It’s time for a breather.
The Politics Column rests from its normal routine after Thursday’s primary elections, not ignoring politics, just combining it with baseball.
What could be more American?
A new book by University of Rochester senior lecturer Curt Smith prompts this detour, quite appropriate for the intersection of election season and approach of the playoffs. Smith, a veteran baseball author and political observer, has just produced “The Presidents and the Pastime: The History of Baseball and the White House.”
He delves into two of the nation’s most important institutions – the grand old game and the presidency – weaving them together in delightful stories. Baseball, Smith hypothesizes, reflects the nation.
Its earliest iterations involved George Washington’s troops in “rounders” at Valley Forge while John Adams is said to have played “one old cat” in another game imported from England. And it has woven itself into the American fabric, from its fanatical embrace by William Howard Taft to Bush 43’s down the middle strike during the post-9/11 World Series of 2001.
For Smith, lifting baseball to the same plane as the presidency is more than justified. And while he links the game to almost every president in history, he credits Franklin Delano Roosevelt more than any other with recognizing its ability to bind together a nation in its darkest days.
Roosevelt, Smith says, saved the game by insisting that it continue for a war-weary country even as many called for its suspension.
Roosevelt’s “Green Light Letter” to Commissioner Kenesaw Mountain Landis in early 1942, he argues, served a vital wartime interest.
“I honestly feel that it would be best for the country to keep baseball going,” Roosevelt said, while Smith underscores what the president was really saying. “Startling is the mom-and-apple-pie niche that baseball filled in the sanctum of the nation,” he says, “accepted unquestionably, without a modicum of doubt.”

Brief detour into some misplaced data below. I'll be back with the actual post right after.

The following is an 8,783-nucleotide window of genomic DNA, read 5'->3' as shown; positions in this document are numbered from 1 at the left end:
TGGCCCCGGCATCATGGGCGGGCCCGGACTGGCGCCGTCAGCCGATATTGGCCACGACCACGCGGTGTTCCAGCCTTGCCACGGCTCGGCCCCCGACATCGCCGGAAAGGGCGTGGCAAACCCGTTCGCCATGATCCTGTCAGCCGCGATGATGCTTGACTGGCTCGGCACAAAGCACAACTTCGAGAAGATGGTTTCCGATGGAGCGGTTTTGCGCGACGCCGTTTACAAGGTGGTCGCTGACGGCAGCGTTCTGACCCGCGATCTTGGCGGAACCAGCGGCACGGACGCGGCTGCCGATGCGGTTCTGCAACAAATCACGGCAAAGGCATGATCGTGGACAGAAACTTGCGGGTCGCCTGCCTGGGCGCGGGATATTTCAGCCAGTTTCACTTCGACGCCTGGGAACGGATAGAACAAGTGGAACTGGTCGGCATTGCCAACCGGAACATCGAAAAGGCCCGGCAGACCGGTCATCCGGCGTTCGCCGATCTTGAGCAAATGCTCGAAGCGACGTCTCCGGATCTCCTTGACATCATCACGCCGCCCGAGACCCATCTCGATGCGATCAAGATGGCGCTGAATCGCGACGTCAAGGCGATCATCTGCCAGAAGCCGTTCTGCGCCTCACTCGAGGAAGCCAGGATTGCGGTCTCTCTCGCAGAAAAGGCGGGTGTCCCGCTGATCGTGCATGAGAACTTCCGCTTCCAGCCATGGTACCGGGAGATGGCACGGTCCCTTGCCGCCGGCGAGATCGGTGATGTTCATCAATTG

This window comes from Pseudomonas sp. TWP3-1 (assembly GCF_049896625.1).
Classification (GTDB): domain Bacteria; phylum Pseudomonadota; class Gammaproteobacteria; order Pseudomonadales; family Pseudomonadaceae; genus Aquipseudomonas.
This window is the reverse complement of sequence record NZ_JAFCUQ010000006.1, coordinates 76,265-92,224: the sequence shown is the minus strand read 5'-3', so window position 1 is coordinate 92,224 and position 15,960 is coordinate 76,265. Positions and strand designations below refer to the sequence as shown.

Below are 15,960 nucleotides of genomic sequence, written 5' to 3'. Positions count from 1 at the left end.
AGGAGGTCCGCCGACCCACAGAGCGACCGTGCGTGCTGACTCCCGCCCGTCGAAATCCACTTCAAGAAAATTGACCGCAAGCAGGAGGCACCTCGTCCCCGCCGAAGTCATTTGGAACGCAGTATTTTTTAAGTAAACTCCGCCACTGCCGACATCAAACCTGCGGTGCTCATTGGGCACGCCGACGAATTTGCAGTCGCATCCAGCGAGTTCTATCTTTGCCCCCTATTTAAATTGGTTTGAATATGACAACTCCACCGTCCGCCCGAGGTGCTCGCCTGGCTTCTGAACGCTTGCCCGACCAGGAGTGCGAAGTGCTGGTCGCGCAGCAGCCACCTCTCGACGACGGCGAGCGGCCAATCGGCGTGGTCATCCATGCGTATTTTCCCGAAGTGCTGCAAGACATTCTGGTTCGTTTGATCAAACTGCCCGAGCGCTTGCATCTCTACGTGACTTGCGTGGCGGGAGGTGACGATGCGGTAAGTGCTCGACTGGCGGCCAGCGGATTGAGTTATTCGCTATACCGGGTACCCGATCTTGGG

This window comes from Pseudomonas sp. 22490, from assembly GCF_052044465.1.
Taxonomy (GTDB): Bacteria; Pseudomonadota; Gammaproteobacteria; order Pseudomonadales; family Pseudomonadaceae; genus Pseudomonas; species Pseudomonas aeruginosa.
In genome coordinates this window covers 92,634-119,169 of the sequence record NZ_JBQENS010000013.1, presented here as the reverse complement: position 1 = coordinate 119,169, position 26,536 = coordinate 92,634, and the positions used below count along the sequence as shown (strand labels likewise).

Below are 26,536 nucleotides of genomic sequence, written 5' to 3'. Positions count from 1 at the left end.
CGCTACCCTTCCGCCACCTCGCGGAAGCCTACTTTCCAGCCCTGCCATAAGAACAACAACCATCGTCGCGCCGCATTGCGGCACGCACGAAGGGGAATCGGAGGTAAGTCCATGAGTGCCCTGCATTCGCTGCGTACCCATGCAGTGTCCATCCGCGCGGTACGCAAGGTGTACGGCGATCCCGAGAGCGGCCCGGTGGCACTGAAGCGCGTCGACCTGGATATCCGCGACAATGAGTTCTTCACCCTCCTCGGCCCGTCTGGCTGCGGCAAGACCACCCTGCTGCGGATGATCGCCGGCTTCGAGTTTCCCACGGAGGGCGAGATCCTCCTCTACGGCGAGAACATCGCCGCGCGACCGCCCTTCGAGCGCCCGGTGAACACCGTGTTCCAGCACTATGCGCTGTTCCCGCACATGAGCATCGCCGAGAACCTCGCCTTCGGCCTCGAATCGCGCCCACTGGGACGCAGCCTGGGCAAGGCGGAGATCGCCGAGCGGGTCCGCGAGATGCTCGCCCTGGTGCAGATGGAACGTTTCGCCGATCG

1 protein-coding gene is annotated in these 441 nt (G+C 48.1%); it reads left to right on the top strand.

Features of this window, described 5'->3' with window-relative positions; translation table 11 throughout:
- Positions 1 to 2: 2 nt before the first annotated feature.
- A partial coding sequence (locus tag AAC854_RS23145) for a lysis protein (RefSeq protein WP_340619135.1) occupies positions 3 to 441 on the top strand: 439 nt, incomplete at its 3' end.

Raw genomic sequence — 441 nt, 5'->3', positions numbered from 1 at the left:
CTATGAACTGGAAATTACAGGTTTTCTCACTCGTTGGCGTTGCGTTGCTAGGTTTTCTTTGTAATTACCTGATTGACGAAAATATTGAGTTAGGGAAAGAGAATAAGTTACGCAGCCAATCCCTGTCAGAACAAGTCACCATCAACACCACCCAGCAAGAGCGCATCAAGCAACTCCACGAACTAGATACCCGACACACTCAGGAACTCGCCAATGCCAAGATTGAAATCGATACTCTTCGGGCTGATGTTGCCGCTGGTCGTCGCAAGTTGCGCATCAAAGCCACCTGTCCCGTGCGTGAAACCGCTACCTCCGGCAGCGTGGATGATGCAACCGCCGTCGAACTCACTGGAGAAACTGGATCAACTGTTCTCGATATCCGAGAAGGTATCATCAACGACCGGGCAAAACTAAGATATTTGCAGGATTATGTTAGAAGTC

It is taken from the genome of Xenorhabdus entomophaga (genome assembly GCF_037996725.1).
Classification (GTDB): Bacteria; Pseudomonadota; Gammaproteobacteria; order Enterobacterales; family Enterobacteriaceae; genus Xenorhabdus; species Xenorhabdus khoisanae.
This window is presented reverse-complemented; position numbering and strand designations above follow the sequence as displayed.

Smith drilled into every newspaper account of opening day and presidential first pitches as well as Cooperstown archives to produce this book. It is written in the same staccato, stream of consciousness delivery he used on the popular “Perspectives” show he formerly hosted on public radio in Buffalo and Rochester that examined – simply put – interesting things.
He tells us that Theodore Roosevelt, for all his heroics and man of action persona, detested baseball. For TR, the game was too slow, too staid, too devoid of the rough and tumble he loved – even though as a good pol he sang its praises as it grew in popularity.
His daughter, Alice Roosevelt Longworth: “Father and all of us regard[ed] baseball as a mollycoddle game. Tennis, football, lacrosse, boxing, polo, yes. They are violent, which appealed to us. But baseball? Father wouldn’t watch it, not even at Harvard!”
But others did. Harry Truman regularly attended Washington Senators, Kansas City A’s and later Kansas City Royals games, with wife, Bess, toting her score book. JFK was a baseball guy, too, adoring Ted Williams but never getting to see his Red Sox return to the World Series in 1967.
Smith recalls Richard Nixon’s White House celebration of baseball’s 1969 centennial and his encyclopedic knowledge of the game – right down to naming his all time “dream teams” in 1972.
Presidential connections to the game included Ronald Reagan “recreating” Cubs games in his early career; Jimmy Carter as softball devotee; and George H.W. Bush as a Yale first baseman.
Of course George W. Bush makes the cut as Texas Rangers owner, and even Donald Trump appears as a big-time Yankees fan and “good hitter, good field, good attitude” first baseman in high school.
Smith and his engaging writing style take us through these important aspects of American life, simultaneously offering a history of the presidency and baseball.
He recognizes that even presidents need to step back from the craziness of politics. And in the end, isn’t that what baseball is for?